Double, double, toil and . . .
Sixth-formers who were disappointed with their English literature GCSE result may believe that they would have scored higher marks if their school had chosen different set texts - but statistical analysis suggests this would have made virtually no difference.
John F Bell of the University of Cambridge Local Examinations Syndicate tested the fairness of the GCSE English literature examination by analysing the grades that 764 candidates from 394 exam centres achieved in the higher-tier paper offered by the Midland Examining Group in 1995.
The MEG syllabus included five prose texts (After the First Death, The Mayor of Casterbridge, Animal Farm, Debbie Go Home and Of Mice and Men), four works of drama (The Crucible, An Inspector Calls, Macbeth and Journey's End), as well as two selections of poetry. But candidates only had to produce evidence of having studied four texts (prose, poetry and drama, and one work of Shakespeare) - and were examined in three.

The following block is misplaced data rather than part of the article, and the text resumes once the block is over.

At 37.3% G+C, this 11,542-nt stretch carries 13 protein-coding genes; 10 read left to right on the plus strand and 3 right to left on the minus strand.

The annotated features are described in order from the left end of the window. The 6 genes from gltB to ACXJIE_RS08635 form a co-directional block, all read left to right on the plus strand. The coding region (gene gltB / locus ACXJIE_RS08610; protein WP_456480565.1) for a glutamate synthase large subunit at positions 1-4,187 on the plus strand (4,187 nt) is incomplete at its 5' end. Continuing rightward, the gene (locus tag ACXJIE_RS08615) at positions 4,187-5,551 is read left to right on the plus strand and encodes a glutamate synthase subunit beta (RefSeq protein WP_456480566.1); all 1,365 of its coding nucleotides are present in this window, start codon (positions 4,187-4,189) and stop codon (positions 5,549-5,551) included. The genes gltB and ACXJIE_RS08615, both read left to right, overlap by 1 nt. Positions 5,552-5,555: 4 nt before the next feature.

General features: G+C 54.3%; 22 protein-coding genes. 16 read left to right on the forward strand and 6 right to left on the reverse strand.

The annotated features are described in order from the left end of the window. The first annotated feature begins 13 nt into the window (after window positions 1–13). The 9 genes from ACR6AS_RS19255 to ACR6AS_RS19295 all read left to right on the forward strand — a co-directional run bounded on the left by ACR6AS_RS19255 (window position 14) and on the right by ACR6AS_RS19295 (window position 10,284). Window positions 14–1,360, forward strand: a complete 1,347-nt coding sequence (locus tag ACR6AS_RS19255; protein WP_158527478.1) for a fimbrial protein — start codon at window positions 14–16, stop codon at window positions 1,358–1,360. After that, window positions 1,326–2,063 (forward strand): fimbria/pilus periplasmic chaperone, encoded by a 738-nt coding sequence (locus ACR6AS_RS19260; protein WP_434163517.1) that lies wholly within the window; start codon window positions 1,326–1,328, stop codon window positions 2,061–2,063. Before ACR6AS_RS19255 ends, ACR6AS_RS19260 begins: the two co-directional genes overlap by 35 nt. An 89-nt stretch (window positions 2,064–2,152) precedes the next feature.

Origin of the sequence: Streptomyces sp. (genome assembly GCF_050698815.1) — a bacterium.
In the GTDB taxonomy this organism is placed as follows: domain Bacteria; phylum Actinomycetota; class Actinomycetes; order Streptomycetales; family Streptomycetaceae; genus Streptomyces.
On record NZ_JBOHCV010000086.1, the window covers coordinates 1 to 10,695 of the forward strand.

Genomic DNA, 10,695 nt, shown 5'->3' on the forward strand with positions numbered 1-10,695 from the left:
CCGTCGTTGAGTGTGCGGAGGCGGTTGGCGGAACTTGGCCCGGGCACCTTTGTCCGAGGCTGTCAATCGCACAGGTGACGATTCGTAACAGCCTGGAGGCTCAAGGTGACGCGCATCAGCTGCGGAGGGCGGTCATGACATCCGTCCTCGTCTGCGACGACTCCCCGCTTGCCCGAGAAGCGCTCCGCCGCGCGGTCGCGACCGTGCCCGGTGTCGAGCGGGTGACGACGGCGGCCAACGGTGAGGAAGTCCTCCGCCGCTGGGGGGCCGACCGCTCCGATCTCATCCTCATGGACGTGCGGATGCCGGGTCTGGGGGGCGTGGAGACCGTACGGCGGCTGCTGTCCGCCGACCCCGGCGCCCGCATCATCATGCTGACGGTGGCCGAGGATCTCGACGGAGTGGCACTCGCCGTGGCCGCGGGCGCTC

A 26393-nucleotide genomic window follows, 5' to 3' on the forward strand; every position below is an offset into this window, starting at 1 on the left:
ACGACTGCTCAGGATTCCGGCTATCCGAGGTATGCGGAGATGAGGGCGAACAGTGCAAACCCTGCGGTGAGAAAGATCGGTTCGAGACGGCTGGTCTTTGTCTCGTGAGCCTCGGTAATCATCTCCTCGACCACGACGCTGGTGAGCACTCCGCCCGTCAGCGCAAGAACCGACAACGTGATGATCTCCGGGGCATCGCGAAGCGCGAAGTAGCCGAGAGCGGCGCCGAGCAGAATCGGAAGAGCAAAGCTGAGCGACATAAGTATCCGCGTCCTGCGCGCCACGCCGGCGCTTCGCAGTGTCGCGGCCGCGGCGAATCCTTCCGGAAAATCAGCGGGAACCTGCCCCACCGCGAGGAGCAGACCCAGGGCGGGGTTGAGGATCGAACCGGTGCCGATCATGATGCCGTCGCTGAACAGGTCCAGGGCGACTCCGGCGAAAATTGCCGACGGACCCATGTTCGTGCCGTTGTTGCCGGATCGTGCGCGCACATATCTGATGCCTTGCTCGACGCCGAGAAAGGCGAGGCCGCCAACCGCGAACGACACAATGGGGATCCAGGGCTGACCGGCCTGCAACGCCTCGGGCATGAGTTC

It was subsequently claimed that The Mayor of Casterbridge and Macbeth had proved to be harder than the other texts. But John Bell demonstrates - in a paper published in the latest issue of the Oxford Review of Education (Volume 23 Number 4) - that the marking scheme allowed for such disadvantages.
Although question choice did have some statistically significant effects, they were small. "For the majority of candidates the difference was less than 1 per cent, plus or minus," he says. "There was no evidence that candidates were seriously disadvantaged by their choice of texts or questions."
Correspondence: John F Bell, Research and Evaluation Division, University of Cambridge Local Examinations Syndicate, 1 Hills Road, Cambridge.